Bob Murphy, November 13, 2019

Title

Bob Murphy, November 13, 2019

Subject

Architecture
Barneveld, NY
Community
Development
Holland Patent Central Schools
Holland Patent, NY
Oneida County
One-room schoolhouse
Preservation
Quarry
Stearns and Crawford
Wethersfield, CT
Wethersfield Historical Preservation Society
Wethersfield, NY
Wethersfield Stone Schoolhouse

Description

Robert (Bob) Murphy was born in 1948 in Potsdam, New York. He grew up in nearby Canton, New York, where he graduated from high school in 1966. Murphy attended LeMoyne College in Syracuse, receiving a Bachelor's of Science in 1970, followed by a Master's in Public Administration in 1979 from Russell Sage College. He went on to have a career in correctional services, which is how he found himself in Holland Patent, New York in 1983, following the opening of a new correctional facility.

Now fifteen years retired, Bob Murphy continues to live in Holland Patent, and leases rental properties in the area. Since the 1990s, he has been involved in the Wethersfield Stone Schoolhouse project, if only tangentially. His direct involvement began in the second half of the first decade of the 2000s, and he now serves as the president of the Wethersfield Historical Preservation Society, a position his wife, Cynthia Rye, also once held. The society was formed in response to the deterioration of the school, which is located on the corner of Pierce Road and Route 365 just outside of Holland Patent. Over the past twenty years the site has found much success, through support from its community, and folks such as Mr. Murphy, Chris Kelly, and many local craftsmen and volunteers.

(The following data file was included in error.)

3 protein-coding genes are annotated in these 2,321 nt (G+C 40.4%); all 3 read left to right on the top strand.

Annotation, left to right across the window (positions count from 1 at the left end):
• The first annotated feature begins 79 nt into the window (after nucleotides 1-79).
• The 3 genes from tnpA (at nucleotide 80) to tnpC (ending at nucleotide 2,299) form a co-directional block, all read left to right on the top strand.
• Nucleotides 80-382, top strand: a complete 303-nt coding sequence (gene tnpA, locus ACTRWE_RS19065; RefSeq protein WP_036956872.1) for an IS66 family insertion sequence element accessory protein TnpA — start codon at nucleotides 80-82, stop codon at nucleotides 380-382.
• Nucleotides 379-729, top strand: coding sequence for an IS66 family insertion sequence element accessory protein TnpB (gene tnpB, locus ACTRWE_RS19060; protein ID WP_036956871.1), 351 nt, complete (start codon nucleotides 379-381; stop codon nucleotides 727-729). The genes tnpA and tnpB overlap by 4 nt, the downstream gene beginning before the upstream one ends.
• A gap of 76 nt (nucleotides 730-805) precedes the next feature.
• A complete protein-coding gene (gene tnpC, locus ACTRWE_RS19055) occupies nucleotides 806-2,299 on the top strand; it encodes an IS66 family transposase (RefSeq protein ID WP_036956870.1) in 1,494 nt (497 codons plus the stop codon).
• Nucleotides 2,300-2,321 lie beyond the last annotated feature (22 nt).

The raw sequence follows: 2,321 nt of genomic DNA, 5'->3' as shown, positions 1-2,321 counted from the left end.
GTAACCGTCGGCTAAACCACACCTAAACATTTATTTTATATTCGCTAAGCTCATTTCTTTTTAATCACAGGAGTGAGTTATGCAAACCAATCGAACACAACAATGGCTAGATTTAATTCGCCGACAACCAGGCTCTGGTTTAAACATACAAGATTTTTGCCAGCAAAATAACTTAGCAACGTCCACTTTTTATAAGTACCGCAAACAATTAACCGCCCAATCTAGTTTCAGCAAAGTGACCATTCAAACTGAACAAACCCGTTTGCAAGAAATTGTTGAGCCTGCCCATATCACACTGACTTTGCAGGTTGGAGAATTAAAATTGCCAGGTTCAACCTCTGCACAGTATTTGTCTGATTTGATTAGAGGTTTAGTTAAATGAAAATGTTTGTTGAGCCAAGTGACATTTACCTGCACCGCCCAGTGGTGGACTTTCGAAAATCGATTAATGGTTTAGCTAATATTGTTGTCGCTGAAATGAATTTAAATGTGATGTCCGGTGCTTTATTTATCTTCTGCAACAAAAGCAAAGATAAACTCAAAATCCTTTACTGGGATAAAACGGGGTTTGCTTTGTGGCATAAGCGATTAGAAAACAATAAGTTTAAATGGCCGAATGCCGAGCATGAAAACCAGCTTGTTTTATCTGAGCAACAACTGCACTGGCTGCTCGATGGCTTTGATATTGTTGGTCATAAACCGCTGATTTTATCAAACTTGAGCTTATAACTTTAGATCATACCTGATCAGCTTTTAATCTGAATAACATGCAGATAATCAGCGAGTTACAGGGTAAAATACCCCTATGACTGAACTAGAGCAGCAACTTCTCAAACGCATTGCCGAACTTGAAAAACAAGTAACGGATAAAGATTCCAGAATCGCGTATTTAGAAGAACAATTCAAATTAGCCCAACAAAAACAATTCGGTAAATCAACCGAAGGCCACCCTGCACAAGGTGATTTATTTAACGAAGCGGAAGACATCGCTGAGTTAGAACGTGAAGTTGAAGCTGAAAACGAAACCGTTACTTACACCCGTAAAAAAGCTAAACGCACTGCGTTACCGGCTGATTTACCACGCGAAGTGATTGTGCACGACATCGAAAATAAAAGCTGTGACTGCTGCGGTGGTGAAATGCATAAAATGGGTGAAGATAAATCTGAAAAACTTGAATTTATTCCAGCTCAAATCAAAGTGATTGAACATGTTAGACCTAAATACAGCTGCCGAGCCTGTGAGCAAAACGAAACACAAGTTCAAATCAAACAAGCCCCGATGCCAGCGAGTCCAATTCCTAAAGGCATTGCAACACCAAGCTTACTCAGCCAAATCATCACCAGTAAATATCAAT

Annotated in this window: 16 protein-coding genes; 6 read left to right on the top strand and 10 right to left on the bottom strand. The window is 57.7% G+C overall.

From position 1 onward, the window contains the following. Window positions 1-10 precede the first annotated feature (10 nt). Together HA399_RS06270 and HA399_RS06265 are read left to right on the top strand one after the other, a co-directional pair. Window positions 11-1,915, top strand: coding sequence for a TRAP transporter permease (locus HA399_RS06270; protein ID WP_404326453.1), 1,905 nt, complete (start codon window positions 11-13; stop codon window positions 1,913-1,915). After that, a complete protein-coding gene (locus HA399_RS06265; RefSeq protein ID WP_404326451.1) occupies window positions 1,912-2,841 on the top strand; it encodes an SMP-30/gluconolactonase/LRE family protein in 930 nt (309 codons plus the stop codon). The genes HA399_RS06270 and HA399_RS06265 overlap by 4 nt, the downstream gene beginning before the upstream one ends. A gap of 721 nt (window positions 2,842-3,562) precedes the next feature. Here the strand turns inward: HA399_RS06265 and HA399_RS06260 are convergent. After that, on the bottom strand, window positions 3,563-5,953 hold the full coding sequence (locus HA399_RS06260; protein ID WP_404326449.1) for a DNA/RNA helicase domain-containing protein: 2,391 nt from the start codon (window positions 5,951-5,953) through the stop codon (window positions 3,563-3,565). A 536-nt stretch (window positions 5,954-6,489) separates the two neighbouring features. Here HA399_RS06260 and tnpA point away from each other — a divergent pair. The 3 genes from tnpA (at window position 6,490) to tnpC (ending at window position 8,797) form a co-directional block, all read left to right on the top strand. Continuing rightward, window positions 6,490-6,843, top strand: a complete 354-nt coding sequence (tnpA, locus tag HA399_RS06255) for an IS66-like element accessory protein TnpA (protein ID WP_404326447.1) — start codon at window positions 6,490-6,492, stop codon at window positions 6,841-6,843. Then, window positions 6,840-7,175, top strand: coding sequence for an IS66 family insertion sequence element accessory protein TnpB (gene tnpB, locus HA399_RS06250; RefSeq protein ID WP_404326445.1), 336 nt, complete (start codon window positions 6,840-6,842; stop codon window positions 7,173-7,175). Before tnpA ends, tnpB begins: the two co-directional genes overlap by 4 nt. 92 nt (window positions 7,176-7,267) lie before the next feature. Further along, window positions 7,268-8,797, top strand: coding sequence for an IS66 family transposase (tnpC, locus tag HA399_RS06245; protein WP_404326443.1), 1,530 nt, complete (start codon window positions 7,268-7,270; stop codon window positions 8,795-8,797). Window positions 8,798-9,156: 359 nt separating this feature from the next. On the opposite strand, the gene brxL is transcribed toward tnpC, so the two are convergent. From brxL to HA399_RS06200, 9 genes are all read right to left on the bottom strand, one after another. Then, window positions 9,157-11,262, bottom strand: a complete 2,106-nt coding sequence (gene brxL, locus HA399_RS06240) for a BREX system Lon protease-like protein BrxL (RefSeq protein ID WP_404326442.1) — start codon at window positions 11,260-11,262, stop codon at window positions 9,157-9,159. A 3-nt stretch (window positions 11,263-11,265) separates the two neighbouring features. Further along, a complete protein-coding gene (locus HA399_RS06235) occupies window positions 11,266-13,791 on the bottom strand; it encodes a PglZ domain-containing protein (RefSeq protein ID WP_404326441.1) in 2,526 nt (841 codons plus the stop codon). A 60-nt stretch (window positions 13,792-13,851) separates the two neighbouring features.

Today, the restoration of the school is nearly complete, and the society is continuing to look towards the future. They now focus on providing the maintenance and upkeep necessary to preserve the historic structure. It is heated throughout the winter and contains modern amenities such as electricity and a composting toilet. There is no running water at the site, as well as limited parking, challenges the society is continuing to work with. They are actively looking for individuals and groups to use the space. Murphy believes that the space is ideal for meetings and other small gatherings, and he hopes that soon the local school will be able to incorporate it into their curriculum as they once did many years before the restoration. Bob Murphy holds a deep knowledge of the history of the area, the schoolhouse, and the restoration that has taken place, and covers each over the course of his interview.

Creator

Anna Minnebo

Publisher

Cooperstown Graduate Program, State University of New York-College at Oneonta